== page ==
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How Much Allowance Is Enough Allowance?

written by: Karen Worthy•edited by: Jason C. Chavis•updated: 7/31/2011

It is easy to lose sleep over the amount of allowance that you pay your child each week. By using these allowance guidelines defining the recommended daily allowance, you can feel confident that you are giving the right amount based on your situation and teach your kids about money.

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    What The Experts Say

    Dollar Coin 

    Most experts agree that a child should be given $1 per week for each year he or she is old. For example, an eight year old would receive $8 per week while a ten year old would receive $10 per week. However, the experts also agree that a child's allowance should be based on more than just one factor and that the advice above is simply a starting point or rule of thumb and does not need to be followed literally. The experts also agree that one of the most important factors in how much a child receives for allowance is what you want them to spend it on. The child should receive enough money to cover the normal expenses that they pay for (like lunch money) as well as have some discretionary money left over. This discretionary money will teach them the concepts of managing money, saving and financial planning.

    See: Children on a Spending Spree? How to Encourage them to Save Money

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    Other Factors

    Regardless of what the experts say, the fact is that you know your child best and you are the best judge of what they need for an allowance in order to learn the financial concepts that you think are important as a parent. When deciding whether your eight year old should receive $3 per week or $20 per week, consider these factors in your decision.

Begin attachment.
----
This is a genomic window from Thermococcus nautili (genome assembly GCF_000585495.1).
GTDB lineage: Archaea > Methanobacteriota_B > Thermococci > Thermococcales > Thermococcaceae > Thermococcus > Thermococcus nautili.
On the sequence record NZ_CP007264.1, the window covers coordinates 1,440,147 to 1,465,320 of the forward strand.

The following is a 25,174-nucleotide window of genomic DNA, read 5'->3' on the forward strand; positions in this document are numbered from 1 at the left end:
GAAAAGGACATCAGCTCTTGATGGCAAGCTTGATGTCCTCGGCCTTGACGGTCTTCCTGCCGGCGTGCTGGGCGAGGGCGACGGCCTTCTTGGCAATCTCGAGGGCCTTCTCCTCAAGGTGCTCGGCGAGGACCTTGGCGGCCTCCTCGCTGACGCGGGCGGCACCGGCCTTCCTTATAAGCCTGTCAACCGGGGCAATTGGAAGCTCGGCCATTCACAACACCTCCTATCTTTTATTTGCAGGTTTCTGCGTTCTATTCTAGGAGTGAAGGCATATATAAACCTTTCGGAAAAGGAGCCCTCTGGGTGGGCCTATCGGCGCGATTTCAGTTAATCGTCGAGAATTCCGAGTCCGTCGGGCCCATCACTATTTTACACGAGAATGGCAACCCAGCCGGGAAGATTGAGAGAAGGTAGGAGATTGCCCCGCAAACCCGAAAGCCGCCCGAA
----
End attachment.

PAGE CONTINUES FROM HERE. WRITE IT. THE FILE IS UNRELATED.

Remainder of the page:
• Look at what you expect them to purchase during the week. For example, if you expect their allowance money to cover school lunches as well as toys and other discretionary items, be sure that you provide enough for those needs. Also, be sure to adjust as the needs change. For example, if the price of school lunches changes, adjust the allowance amount to cover that.
    • Consider your household finances, it makes no sense to offer your child an allowance that you simply cannot afford. If you want to pay your child $10 per week, but you cannot afford that in your budget, explain that to the child. This will help them appreciate that you also have to worry about money and that they will not always get everything they want. However, even if your budget is tight, try to provide something as an allowance (even if it is only a couple dollars), so that they can have money of their own to learn with.
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    Image Source and Reference

    Dollar Coin. (Supplied by the US Mint; Public Domain;